BEN LERNER on Monday, October 6th at 7:00 pm


Ben Lerner joins us in the bookstore on Monday, October 6th at 7:00 p.m. 

Acclaimed poet and novelist Ben Lerner follows his dazzling fiction debut novel, Leaving the Atocha Station, with another wondrous novel in 10:04 (Faber and Faber). Again the protagonist is a writer, and again there is a narrative of perceptive, sharp, urbanly-informed observation and insight. There is also a lot of life here. “Ben Lerner is a brilliant novelist, and one unafraid to make of the novel something truly new. 10:04 is a work of endless wit, pleasure, relevance, and vitality.” –Rachel Kushner. “Reading Ben Lerner gives me the tingle at the base of my spine that happens whenever I encounter a writer of true originality.” – Jeffrey Eugenides. Ben Lerner’s three poetry collections, all published by Copper Canyon – The Lichtenberg Figures, Angle of Yaw, Mean Free Path – have received numerous honors and accolades, a National Book Award finalist citation among them. Leaving the Atocha Station won the Believer Book Award.


If you are unable to attend an author event you can call us at (206) 624-6600 or email us at to request an autographed copy. 



Against Football: One Fan’s Reluctant Manifesto

Against Football: One Fan's Reluctant Manifesto


While wistfully celebrating the beauty and fluid grace of the game, knowledgeable lifelong fan Almond compellingly details the crises facing football: that it destroys players, corrupts communities and educational institutions, and represents a morally dubious use of resources. The evidence is preponderant and growing. The book also asks us implicitly, as fans, to consider our addiction to the kind of spectacle that differs only by degree from that used to placate the Roman mob of two thousand years ago, and whether we frankly prefer to accept destruction and suffering for the sake of our own amusement. A book to be read NOW: fall 2014. –Jesse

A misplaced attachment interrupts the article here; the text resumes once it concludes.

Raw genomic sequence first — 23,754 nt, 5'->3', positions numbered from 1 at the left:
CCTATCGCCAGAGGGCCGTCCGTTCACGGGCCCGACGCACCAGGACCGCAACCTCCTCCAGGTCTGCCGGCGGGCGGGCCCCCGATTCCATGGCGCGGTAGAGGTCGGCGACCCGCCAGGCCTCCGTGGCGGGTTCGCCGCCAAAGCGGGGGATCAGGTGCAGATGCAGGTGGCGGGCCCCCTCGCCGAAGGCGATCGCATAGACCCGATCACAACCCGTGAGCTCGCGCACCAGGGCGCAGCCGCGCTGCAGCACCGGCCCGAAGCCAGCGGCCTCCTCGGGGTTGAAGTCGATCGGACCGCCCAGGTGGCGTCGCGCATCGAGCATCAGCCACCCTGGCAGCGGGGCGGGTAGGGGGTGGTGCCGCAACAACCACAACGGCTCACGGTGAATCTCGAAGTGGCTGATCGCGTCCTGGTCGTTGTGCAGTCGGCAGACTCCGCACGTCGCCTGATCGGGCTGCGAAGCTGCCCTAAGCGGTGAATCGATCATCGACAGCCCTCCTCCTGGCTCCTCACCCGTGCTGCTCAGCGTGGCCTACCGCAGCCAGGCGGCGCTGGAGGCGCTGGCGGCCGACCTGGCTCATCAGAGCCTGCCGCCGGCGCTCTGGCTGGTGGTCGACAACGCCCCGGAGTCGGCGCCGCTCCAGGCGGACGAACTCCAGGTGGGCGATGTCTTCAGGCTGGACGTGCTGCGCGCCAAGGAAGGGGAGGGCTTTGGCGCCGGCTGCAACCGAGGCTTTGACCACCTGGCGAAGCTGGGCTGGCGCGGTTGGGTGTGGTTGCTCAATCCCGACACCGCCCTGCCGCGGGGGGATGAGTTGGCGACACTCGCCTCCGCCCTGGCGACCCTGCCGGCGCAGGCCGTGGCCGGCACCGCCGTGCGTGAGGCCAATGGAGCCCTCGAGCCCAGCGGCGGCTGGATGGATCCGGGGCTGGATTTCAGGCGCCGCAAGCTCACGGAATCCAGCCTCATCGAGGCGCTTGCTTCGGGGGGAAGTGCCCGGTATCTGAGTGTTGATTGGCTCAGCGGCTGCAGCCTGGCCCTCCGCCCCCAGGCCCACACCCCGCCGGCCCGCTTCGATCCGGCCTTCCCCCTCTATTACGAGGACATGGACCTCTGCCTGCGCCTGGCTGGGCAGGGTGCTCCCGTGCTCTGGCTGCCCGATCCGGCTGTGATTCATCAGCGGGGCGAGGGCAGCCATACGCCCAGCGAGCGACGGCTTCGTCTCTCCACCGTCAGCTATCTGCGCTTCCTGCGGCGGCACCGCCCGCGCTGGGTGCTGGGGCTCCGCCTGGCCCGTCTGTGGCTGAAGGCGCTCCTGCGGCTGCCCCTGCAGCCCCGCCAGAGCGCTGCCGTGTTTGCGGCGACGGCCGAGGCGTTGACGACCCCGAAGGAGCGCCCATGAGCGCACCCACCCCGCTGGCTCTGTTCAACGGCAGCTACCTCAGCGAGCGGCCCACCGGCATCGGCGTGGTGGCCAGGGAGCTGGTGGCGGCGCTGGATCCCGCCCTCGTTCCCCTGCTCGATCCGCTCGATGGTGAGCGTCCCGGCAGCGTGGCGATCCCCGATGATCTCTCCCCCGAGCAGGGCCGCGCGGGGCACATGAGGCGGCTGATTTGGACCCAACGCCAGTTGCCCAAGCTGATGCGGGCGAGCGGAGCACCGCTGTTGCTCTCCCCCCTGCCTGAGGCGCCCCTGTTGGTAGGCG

Tennessee Williams: Mad Pilgrimage of the Flesh

Tennessee Williams: Mad Pilgrimage of the Flesh


Tennessee Williams was a great experimental playwright who achieved tremendous commercial success on Broadway. Many of the characters he created are iconic: Amanda, Laura, Blanche, Stanley, Maggie, Big Daddy, and Brick. John Lahr deftly examines Williams’s life in relationship to his plays, and one comes away with a greater appreciation of Williams’s genius. Williams is the great American playwright, and arguably the great American writer—an honor traditionally reserved for novelists, but I would make a case for him. –Greg

David Mitchell at Town Hall Seattle on Thursday, September 25th at 7:30 p.m.

A writer whose each and every book has deeply engaged readers here and elsewhere, David Mitchell, author of the novels
GhostwrittenNumber9dreamCloud AtlasBlack Swan Green, and The Thousand Autumns of Jacob de Zoet, makes a most welcome Seattle return for his much-anticipated new novel, The Bone Clocks (Random House). “A globe-trotting, time-bending epic that touches down in, among other places, England, Switzerland, Iraq, and Australia… Is The Bone Clocks the most ambitious novel ever written, or just the most Mitchell-esque? … From gritty realism to far-out fantasy, each section has its own charm and surprises. With is wayward thoughts, chance meetings, and attention to detail, Mitchell’s novel is a thing of beauty …” – Publishers Weekly. $35 tickets (which admit one person and include a copy of The Bone Clocks) are available now at Elliott Bay Book Company (also by phone at 206.624.6600 or online by following this link). Town Hall Seattle is at 1119 Eighth Avenue (at Seneca).
David Mitchell Reading from THE BONE CLOCKS
David Mitchell reading from
The Bone Clocks
Coming in October:
Sam Harris visits Town Hall Seattle in conversation with Dan Savage on Wednesday, October 1st discussing his new book Waking Up: Spirituality Without Religion. Tickets ($30; admits one person and includes one copy of the book) are now on sale.
Waking Up goes on sale on Tuesday, September 9th. Pre-order your copy today!
Joseph O’Neil visits the Seattle Public Central Library on Wednesday, October 1st to read from his new novel
The DogPre-order your copy.
Ben Lerner reads from his new novel
10:04 on Monday, October 6th. 10:04 is available now. 
Eimar McBride reads from her debut novel
A Girl is a Half-Formed Thing on Thursday, October 23rd. Pre-order your copy.
Jodi Picoult visits the Seattle Public Central Library on Friday, October 24th to read from her new novel
Leaving Time. Pre-order your copy.

– If you are unable to attend an author event you can call us at (206) 624-6600, email us at, or visit our website to request an autographed copy.

MARK KURLANSKY & TALIA KURLANSKY on Monday, August 25th at 7:00 pm



Mark Kurlansky and Talia Kurlansky join us in the bookstore at 7:00 pm on Monday, August 25th to discuss their new cookbook, International Night: A Father and Daughter Cook Their Way Around the World.